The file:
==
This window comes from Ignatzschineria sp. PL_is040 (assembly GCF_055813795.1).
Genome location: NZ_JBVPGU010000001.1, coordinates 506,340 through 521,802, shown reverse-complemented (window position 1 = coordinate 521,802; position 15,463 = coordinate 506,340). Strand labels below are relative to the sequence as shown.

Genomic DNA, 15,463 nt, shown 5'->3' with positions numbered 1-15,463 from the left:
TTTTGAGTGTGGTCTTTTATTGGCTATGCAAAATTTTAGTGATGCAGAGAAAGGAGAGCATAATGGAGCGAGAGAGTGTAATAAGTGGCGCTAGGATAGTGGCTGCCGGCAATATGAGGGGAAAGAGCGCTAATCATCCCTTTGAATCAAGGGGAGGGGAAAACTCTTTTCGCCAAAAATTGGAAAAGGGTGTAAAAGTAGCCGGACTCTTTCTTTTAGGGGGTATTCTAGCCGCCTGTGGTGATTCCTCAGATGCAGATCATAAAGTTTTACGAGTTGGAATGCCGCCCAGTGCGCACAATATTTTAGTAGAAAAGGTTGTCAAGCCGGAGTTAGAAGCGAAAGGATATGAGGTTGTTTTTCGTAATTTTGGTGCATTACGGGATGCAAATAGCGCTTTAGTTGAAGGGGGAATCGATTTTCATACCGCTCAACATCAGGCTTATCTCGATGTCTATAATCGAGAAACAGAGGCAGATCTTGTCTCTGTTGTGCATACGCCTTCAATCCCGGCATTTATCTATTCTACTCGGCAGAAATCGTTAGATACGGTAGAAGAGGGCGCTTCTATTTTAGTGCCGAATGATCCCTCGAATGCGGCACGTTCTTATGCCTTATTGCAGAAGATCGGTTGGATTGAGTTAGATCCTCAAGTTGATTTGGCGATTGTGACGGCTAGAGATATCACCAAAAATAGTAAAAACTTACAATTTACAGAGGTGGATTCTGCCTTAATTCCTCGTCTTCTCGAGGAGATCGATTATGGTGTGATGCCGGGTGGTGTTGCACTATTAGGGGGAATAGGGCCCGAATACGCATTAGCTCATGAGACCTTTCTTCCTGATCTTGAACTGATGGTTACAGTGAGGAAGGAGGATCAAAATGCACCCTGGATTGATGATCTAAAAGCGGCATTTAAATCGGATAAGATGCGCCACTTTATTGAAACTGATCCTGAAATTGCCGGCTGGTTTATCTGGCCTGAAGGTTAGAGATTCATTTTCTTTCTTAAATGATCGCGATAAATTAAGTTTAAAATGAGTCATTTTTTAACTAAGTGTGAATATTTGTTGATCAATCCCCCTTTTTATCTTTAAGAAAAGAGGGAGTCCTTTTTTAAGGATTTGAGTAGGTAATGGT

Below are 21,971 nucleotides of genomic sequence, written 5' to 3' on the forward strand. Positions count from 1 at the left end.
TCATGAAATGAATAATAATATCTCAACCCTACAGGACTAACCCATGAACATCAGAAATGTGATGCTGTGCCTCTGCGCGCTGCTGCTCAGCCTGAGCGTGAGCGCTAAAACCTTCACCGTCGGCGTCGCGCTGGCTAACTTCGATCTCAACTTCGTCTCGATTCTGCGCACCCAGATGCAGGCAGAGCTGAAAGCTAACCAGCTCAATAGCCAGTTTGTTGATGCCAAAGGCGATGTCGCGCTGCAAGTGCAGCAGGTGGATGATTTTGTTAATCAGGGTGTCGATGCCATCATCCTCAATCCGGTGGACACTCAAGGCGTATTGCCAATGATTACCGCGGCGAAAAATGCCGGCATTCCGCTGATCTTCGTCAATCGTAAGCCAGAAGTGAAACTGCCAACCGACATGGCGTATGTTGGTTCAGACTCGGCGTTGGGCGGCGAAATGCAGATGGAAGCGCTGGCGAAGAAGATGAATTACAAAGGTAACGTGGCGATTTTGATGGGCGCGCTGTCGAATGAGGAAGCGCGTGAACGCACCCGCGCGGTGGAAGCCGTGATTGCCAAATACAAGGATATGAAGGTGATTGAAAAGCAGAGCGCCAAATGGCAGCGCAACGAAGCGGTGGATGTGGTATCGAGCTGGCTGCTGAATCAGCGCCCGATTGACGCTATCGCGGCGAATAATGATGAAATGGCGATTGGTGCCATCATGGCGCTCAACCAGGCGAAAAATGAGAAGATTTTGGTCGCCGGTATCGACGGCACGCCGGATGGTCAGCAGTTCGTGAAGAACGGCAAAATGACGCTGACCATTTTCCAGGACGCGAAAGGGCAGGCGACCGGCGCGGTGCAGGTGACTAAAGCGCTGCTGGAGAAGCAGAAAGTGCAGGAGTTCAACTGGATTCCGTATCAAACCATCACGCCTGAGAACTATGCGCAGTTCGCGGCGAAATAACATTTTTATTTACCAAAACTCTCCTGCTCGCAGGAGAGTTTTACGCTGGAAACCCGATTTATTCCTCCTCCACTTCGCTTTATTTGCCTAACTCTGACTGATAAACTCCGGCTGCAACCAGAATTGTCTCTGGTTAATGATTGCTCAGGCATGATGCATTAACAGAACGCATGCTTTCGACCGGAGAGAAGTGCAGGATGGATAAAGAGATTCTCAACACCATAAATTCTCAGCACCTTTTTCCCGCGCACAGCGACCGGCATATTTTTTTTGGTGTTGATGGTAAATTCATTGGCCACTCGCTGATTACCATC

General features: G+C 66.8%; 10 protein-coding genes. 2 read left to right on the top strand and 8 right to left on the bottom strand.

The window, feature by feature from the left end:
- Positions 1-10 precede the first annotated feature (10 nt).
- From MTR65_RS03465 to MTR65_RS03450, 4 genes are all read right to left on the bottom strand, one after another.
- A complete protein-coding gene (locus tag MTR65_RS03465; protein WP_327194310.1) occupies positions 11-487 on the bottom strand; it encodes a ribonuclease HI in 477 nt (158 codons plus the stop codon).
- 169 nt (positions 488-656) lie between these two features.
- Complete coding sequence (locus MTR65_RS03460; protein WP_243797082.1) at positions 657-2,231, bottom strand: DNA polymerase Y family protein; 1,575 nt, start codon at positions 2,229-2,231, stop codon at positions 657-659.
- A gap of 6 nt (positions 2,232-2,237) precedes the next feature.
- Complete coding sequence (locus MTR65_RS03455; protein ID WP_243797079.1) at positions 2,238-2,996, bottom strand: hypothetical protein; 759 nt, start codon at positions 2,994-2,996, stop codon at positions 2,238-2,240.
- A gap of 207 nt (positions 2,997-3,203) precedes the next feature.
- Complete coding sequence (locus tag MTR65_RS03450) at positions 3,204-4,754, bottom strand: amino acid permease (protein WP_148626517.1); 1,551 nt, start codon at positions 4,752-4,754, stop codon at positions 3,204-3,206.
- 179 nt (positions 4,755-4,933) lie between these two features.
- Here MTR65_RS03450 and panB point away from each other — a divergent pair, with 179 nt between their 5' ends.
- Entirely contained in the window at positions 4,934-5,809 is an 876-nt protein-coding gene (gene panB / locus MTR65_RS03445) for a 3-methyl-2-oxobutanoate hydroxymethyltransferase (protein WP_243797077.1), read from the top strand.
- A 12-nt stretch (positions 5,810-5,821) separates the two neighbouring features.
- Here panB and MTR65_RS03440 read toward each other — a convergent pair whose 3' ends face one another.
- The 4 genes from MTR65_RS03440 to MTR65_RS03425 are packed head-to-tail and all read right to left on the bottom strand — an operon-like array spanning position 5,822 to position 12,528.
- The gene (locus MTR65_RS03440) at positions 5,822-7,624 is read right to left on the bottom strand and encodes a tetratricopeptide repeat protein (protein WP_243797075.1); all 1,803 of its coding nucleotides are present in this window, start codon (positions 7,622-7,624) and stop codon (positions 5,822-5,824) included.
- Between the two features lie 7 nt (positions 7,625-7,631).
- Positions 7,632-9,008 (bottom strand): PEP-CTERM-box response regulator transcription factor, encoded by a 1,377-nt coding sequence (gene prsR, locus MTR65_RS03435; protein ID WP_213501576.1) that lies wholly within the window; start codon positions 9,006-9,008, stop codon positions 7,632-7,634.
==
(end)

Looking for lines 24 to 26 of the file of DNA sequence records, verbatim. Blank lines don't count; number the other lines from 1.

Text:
- The gene (locus MTR65_RS03440) at positions 5,822-7,624 is read right to left on the bottom strand and encodes a tetratricopeptide repeat protein (protein WP_243797075.1); all 1,803 of its coding nucleotides are present in this window, start codon (positions 7,622-7,624) and stop codon (positions 5,822-5,824) included.
- Between the two features lie 7 nt (positions 7,625-7,631).
- Positions 7,632-9,008 (bottom strand): PEP-CTERM-box response regulator transcription factor, encoded by a 1,377-nt coding sequence (gene prsR, locus MTR65_RS03435; protein ID WP_213501576.1) that lies wholly within the window; start codon positions 9,006-9,008, stop codon positions 7,632-7,634.